Here’s what we know about the Gates Foundation’s agriculture program:
- Gates believes it’s suggestive that “apart from a few states and small, oil-rich countries, no country has managed a rapid rise from poverty without increasing agricultural productivity. In the poorest countries, agriculture employs a majority of the people.”
- This isn’t a new argument or an undisputed one. See Peter Timmer on Green Revolution “optimists” vs. “pessimists”.
- Gates’s approach is “comprehensive,” targets “no single, simple solution”, and includes farmer training/support, irrigation initiatives, market access initiatives, and funding of agricultural research with a focus on gender empowerment.
- This isn’t a new approach or a historically successful one. The World Bank has focused on essentially the same set of interventions recently, with unclear results, and the previous “holistic” approach of “Integrated Rural Development” is widely considered to have failed. Details at our overview of agriculture aid.
In other words, the Gates Foundation approach – as described – appears to be neither a continuation of things that have worked before nor a fundamentally new approach to the problem. So what might be different this time around?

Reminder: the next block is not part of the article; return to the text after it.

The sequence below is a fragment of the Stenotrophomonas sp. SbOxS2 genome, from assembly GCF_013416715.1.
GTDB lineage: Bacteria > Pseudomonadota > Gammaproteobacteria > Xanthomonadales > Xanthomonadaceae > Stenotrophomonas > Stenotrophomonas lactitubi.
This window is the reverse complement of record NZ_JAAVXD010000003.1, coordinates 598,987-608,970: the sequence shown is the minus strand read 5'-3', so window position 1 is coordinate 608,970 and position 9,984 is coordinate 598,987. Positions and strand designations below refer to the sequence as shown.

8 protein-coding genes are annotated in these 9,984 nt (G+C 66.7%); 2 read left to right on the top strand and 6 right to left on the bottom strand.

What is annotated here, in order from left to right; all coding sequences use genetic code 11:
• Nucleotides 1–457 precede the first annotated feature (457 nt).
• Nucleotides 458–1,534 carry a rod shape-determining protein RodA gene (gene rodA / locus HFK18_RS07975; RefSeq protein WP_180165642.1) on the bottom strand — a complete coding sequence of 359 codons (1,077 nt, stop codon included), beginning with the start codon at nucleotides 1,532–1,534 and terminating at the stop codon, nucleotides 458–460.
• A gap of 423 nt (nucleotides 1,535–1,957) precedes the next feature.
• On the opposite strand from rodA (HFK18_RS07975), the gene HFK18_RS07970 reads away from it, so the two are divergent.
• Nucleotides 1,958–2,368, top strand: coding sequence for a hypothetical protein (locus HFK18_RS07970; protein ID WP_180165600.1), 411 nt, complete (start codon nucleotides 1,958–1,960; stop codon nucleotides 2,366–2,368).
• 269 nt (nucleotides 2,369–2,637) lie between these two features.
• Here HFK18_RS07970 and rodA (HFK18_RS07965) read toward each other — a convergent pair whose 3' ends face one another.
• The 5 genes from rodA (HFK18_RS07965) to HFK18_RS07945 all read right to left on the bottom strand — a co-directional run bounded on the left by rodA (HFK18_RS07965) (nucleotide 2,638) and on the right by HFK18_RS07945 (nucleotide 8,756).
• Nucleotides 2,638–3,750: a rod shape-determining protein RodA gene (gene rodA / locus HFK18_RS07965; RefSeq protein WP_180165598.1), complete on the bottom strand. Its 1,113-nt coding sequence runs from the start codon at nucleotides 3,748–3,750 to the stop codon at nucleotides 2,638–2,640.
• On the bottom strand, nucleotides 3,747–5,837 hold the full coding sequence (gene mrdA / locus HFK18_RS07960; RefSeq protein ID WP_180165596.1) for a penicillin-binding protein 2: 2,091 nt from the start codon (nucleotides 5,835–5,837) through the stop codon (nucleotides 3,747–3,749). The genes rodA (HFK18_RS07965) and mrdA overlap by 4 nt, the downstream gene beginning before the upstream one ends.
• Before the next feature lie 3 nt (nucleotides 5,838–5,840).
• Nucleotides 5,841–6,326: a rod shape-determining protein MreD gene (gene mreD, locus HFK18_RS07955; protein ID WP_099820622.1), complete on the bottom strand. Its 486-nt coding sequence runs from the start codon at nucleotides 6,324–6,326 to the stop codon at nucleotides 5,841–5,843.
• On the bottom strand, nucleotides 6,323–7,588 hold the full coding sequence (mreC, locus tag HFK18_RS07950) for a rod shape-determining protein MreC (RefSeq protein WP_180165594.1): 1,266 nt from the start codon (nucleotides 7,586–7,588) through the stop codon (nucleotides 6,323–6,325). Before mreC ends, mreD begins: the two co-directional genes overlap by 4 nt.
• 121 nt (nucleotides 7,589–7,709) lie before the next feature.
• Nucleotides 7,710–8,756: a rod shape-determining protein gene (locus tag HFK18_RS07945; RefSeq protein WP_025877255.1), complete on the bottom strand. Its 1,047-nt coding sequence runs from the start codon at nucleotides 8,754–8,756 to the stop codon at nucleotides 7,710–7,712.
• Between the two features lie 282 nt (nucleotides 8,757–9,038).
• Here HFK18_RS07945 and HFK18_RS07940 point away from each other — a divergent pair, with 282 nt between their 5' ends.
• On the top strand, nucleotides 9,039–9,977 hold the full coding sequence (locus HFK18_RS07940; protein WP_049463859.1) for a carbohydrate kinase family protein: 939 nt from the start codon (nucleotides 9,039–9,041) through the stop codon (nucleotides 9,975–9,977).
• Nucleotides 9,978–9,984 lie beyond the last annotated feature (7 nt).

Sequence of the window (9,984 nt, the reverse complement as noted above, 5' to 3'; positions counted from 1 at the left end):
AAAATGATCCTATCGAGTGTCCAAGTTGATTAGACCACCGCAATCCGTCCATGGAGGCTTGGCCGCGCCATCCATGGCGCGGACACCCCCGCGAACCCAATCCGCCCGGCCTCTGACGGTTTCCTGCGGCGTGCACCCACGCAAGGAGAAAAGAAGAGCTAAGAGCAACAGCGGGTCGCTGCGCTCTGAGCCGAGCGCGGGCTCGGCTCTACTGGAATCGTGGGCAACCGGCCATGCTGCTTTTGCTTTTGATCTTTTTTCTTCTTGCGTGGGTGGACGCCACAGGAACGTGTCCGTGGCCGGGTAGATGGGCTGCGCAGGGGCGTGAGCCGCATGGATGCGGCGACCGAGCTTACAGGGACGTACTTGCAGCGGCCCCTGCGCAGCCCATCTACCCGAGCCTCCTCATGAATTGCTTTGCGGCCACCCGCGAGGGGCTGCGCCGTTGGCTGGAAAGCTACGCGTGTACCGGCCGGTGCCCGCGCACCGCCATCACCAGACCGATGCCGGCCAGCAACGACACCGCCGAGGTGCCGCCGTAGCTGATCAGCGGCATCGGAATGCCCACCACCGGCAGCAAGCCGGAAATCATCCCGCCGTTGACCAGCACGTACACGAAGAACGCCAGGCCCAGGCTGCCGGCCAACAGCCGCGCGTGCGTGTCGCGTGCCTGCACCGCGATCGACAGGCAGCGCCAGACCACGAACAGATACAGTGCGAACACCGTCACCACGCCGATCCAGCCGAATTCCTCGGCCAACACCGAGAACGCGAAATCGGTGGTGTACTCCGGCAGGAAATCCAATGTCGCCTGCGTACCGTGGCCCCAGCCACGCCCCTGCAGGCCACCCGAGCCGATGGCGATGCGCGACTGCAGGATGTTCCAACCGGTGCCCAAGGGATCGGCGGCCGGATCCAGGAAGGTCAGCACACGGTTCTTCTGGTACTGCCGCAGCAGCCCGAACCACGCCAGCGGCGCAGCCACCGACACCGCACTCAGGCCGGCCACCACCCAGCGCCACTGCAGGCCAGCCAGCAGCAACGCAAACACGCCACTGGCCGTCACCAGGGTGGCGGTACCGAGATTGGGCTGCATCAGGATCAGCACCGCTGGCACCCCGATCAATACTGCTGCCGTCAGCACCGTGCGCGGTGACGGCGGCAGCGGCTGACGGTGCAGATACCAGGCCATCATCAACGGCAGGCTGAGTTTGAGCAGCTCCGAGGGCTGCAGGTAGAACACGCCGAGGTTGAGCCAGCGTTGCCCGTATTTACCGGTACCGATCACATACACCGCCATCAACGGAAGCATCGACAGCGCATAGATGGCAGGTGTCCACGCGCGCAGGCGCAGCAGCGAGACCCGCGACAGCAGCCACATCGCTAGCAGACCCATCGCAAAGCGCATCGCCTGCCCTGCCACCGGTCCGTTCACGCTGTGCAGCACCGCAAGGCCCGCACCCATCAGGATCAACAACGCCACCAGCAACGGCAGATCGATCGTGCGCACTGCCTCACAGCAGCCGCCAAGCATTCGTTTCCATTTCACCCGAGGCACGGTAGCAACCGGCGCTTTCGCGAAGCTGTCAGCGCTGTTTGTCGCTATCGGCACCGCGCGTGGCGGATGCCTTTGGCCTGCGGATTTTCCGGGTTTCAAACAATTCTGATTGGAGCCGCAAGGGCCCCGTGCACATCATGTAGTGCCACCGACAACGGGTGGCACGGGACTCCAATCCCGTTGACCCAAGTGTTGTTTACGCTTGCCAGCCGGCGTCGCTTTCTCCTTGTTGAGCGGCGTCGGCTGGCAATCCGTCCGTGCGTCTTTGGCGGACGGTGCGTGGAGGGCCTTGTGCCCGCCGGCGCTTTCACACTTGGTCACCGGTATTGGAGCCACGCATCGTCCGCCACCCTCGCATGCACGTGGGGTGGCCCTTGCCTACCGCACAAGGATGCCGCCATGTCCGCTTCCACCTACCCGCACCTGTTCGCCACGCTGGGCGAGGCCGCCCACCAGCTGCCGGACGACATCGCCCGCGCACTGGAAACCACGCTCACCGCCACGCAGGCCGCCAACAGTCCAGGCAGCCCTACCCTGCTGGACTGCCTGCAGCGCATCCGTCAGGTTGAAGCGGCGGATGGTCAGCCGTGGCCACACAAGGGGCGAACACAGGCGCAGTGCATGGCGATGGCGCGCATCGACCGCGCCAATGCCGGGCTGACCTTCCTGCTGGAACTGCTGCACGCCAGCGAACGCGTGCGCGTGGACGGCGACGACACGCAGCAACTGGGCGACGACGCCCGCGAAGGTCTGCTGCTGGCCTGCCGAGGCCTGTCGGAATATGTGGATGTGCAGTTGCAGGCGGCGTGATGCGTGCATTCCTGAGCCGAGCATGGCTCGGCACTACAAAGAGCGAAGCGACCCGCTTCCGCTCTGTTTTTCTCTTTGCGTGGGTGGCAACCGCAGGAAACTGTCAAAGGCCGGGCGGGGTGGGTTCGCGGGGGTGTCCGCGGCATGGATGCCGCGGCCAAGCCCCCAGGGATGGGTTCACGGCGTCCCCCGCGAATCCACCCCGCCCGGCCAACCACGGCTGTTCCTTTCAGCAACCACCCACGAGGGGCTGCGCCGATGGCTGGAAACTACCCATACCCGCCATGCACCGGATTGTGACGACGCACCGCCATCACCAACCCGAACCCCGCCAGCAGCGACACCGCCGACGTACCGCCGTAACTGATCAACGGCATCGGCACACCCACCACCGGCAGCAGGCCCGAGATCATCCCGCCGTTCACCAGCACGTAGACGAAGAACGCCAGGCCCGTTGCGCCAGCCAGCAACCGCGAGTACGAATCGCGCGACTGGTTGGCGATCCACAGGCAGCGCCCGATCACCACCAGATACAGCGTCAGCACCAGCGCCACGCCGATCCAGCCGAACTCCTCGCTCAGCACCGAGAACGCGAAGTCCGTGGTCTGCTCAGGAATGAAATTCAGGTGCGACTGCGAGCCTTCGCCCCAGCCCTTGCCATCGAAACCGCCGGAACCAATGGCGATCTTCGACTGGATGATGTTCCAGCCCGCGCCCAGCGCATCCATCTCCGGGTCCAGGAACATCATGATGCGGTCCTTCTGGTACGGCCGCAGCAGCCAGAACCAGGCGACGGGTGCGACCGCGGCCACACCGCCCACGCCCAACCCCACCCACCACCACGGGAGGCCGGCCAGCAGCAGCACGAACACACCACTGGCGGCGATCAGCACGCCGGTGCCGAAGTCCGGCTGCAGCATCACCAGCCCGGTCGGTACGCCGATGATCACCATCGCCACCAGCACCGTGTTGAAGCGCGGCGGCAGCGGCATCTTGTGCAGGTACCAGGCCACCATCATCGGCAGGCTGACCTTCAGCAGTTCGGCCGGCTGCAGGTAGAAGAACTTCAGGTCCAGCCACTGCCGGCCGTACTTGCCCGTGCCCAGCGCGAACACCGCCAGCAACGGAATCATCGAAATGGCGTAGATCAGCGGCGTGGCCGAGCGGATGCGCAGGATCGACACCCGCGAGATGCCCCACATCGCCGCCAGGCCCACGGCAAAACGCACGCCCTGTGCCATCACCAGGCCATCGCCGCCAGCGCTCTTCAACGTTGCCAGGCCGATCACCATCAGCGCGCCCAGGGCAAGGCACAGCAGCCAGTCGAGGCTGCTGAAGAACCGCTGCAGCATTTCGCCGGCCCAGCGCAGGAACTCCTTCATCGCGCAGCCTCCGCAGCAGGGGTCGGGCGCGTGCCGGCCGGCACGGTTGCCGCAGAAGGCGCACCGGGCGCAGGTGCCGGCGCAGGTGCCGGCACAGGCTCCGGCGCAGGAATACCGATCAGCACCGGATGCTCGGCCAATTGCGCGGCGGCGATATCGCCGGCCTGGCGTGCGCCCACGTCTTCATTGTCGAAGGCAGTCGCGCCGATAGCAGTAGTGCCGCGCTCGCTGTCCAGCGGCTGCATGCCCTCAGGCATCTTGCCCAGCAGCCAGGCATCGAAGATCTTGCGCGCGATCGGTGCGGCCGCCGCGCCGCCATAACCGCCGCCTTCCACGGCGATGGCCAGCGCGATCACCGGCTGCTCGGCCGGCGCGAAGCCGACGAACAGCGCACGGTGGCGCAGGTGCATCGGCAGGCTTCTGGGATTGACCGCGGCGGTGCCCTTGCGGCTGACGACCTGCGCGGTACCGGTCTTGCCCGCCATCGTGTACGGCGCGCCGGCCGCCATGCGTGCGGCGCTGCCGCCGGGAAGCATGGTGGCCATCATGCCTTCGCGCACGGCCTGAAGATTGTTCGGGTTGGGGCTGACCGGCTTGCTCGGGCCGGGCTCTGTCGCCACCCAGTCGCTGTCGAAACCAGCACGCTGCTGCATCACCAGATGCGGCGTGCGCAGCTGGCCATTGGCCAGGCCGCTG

Lots of things. Better technology could make all the difference; so could a greater degree of commitment. And one way in which the Gates Foundation could really distinguish itself from past efforts would be by doing a superior job learning about what works and what doesn’t – past initiatives have suffered from poor evaluation and very little accessible information about how things have really worked out.
The Gates Foundation’s progress reports so far are extremely preliminary, looking at “inputs” such as “number of farmers organized into groups”. We find these measures wholly appropriate given how early it is in the initiative; and yet, we’ve seen too many programs that still haven’t moved beyond these measures even after claiming “success” and asking individuals to donate and help them scale up.
If the Gates Foundation moves to more rigorous and outcome-focused evaluation over time, we might learn more about what works and what doesn’t, and the “impatient optimism” could turn out to be justified. If not, the Gates Foundation will be making a very expensive gamble with very little information about its odds.
The main question is why the Gates foundation abandons its normal approach to aid, namely to remove problems one by one, to a holistic approach that is more faith than evidence based.
Sam, I don’t see a conflict between holistic and evidence-based.
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